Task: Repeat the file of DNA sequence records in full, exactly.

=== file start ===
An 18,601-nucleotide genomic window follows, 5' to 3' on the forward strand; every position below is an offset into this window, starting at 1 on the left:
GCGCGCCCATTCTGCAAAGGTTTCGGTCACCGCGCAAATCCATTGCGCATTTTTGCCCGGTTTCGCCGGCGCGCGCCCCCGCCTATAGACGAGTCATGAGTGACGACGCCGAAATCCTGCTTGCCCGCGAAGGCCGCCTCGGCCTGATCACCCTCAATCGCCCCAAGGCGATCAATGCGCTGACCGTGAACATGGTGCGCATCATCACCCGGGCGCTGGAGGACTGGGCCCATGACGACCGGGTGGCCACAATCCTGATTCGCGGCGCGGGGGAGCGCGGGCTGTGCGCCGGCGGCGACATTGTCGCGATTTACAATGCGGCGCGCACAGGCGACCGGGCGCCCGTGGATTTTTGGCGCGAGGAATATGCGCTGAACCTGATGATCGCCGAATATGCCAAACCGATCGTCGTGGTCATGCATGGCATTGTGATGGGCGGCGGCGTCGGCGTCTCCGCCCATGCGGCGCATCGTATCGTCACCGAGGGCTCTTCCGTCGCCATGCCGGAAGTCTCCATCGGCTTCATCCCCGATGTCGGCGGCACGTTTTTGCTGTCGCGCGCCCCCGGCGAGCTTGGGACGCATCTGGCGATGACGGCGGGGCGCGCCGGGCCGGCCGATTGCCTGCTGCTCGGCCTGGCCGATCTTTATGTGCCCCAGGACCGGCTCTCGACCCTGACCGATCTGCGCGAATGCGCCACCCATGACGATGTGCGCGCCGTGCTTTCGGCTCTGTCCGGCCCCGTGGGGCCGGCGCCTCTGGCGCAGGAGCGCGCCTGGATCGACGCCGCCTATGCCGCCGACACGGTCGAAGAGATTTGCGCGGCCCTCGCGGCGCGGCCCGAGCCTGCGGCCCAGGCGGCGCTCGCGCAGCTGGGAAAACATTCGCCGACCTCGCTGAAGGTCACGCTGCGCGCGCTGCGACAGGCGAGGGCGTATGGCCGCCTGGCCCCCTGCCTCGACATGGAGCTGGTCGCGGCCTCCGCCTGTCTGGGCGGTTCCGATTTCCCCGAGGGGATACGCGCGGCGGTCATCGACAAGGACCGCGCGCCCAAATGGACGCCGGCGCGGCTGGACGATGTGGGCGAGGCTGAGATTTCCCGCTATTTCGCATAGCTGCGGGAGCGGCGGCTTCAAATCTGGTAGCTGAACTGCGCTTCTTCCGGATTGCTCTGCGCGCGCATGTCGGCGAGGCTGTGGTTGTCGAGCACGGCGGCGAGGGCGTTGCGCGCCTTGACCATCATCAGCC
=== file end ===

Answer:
An 18,601-nucleotide genomic window follows, 5' to 3' on the forward strand; every position below is an offset into this window, starting at 1 on the left:
GCGCGCCCATTCTGCAAAGGTTTCGGTCACCGCGCAAATCCATTGCGCATTTTTGCCCGGTTTCGCCGGCGCGCGCCCCCGCCTATAGACGAGTCATGAGTGACGACGCCGAAATCCTGCTTGCCCGCGAAGGCCGCCTCGGCCTGATCACCCTCAATCGCCCCAAGGCGATCAATGCGCTGACCGTGAACATGGTGCGCATCATCACCCGGGCGCTGGAGGACTGGGCCCATGACGACCGGGTGGCCACAATCCTGATTCGCGGCGCGGGGGAGCGCGGGCTGTGCGCCGGCGGCGACATTGTCGCGATTTACAATGCGGCGCGCACAGGCGACCGGGCGCCCGTGGATTTTTGGCGCGAGGAATATGCGCTGAACCTGATGATCGCCGAATATGCCAAACCGATCGTCGTGGTCATGCATGGCATTGTGATGGGCGGCGGCGTCGGCGTCTCCGCCCATGCGGCGCATCGTATCGTCACCGAGGGCTCTTCCGTCGCCATGCCGGAAGTCTCCATCGGCTTCATCCCCGATGTCGGCGGCACGTTTTTGCTGTCGCGCGCCCCCGGCGAGCTTGGGACGCATCTGGCGATGACGGCGGGGCGCGCCGGGCCGGCCGATTGCCTGCTGCTCGGCCTGGCCGATCTTTATGTGCCCCAGGACCGGCTCTCGACCCTGACCGATCTGCGCGAATGCGCCACCCATGACGATGTGCGCGCCGTGCTTTCGGCTCTGTCCGGCCCCGTGGGGCCGGCGCCTCTGGCGCAGGAGCGCGCCTGGATCGACGCCGCCTATGCCGCCGACACGGTCGAAGAGATTTGCGCGGCCCTCGCGGCGCGGCCCGAGCCTGCGGCCCAGGCGGCGCTCGCGCAGCTGGGAAAACATTCGCCGACCTCGCTGAAGGTCACGCTGCGCGCGCTGCGACAGGCGAGGGCGTATGGCCGCCTGGCCCCCTGCCTCGACATGGAGCTGGTCGCGGCCTCCGCCTGTCTGGGCGGTTCCGATTTCCCCGAGGGGATACGCGCGGCGGTCATCGACAAGGACCGCGCGCCCAAATGGACGCCGGCGCGGCTGGACGATGTGGGCGAGGCTGAGATTTCCCGCTATTTCGCATAGCTGCGGGAGCGGCGGCTTCAAATCTGGTAGCTGAACTGCGCTTCTTCCGGATTGCTCTGCGCGCGCATGTCGGCGAGGCTGTGGTTGTCGAGCACGGCGGCGAGGGCGTTGCGCGCCTTGACCATCATCAGCC